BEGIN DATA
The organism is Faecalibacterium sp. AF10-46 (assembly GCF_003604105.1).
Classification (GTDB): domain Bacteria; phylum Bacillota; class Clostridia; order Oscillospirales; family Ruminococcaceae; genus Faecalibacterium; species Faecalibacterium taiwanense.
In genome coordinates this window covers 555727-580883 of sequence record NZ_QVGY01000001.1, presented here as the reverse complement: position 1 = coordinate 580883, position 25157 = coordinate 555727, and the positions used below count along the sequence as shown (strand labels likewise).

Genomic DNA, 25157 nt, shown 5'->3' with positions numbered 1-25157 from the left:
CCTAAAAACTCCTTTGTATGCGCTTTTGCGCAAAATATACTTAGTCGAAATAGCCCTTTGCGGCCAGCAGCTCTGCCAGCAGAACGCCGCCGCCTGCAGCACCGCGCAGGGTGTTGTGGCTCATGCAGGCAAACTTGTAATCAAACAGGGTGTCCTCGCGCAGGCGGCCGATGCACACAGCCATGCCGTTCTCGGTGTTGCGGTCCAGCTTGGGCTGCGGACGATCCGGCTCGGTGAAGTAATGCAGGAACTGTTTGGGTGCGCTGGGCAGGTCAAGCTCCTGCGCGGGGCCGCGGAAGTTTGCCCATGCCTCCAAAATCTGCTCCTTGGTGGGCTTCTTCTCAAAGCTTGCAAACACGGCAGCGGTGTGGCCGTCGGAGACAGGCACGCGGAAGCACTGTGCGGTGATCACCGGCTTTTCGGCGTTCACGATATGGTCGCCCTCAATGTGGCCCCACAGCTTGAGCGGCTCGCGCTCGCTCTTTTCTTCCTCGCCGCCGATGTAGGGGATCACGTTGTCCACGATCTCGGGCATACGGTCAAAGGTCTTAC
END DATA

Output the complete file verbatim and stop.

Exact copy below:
The organism is Faecalibacterium sp. AF10-46 (assembly GCF_003604105.1).
Classification (GTDB): domain Bacteria; phylum Bacillota; class Clostridia; order Oscillospirales; family Ruminococcaceae; genus Faecalibacterium; species Faecalibacterium taiwanense.
In genome coordinates this window covers 555727-580883 of sequence record NZ_QVGY01000001.1, presented here as the reverse complement: position 1 = coordinate 580883, position 25157 = coordinate 555727, and the positions used below count along the sequence as shown (strand labels likewise).

Genomic DNA, 25157 nt, shown 5'->3' with positions numbered 1-25157 from the left:
CCTAAAAACTCCTTTGTATGCGCTTTTGCGCAAAATATACTTAGTCGAAATAGCCCTTTGCGGCCAGCAGCTCTGCCAGCAGAACGCCGCCGCCTGCAGCACCGCGCAGGGTGTTGTGGCTCATGCAGGCAAACTTGTAATCAAACAGGGTGTCCTCGCGCAGGCGGCCGATGCACACAGCCATGCCGTTCTCGGTGTTGCGGTCCAGCTTGGGCTGCGGACGATCCGGCTCGGTGAAGTAATGCAGGAACTGTTTGGGTGCGCTGGGCAGGTCAAGCTCCTGCGCGGGGCCGCGGAAGTTTGCCCATGCCTCCAAAATCTGCTCCTTGGTGGGCTTCTTCTCAAAGCTTGCAAACACGGCAGCGGTGTGGCCGTCGGAGACAGGCACGCGGAAGCACTGTGCGGTGATCACCGGCTTTTCGGCGTTCACGATATGGTCGCCCTCAATGTGGCCCCACAGCTTGAGCGGCTCGCGCTCGCTCTTTTCTTCCTCGCCGCCGATGTAGGGGATCACGTTGTCCACGATCTCGGGCATACGGTCAAAGGTCTTAC